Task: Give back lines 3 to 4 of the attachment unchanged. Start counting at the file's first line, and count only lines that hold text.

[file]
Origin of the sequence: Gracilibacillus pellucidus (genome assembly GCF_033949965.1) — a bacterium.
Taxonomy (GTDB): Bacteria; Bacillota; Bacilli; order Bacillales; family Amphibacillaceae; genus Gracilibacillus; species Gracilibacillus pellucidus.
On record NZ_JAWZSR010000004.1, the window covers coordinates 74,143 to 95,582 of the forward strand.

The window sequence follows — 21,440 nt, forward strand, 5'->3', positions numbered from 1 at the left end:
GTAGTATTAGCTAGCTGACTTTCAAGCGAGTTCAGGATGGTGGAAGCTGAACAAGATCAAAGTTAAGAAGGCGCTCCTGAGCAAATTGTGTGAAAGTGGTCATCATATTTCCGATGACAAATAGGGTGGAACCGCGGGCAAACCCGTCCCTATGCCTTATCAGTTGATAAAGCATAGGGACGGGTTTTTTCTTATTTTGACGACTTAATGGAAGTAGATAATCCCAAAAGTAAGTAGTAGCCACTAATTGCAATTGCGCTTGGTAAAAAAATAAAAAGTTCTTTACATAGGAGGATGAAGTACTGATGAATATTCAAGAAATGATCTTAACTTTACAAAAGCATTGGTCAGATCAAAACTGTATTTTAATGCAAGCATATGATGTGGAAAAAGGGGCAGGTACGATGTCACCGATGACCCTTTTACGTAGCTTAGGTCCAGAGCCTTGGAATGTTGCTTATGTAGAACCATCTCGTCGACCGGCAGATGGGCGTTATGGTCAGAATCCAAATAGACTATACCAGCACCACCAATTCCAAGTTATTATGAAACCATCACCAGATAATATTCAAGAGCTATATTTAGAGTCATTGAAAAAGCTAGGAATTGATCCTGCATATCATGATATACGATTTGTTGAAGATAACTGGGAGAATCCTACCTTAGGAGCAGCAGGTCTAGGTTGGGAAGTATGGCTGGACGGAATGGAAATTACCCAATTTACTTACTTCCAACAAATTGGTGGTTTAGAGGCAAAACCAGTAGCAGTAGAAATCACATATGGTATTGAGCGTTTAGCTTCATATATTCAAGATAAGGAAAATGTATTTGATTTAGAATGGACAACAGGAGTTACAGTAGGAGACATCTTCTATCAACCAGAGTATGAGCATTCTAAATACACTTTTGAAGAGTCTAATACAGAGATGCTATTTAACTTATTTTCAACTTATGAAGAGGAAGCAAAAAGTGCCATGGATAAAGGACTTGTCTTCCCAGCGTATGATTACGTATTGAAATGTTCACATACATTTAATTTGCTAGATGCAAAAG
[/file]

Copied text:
On record NZ_JAWZSR010000004.1, the window covers coordinates 74,143 to 95,582 of the forward strand.

The window sequence follows — 21,440 nt, forward strand, 5'->3', positions numbered from 1 at the left end: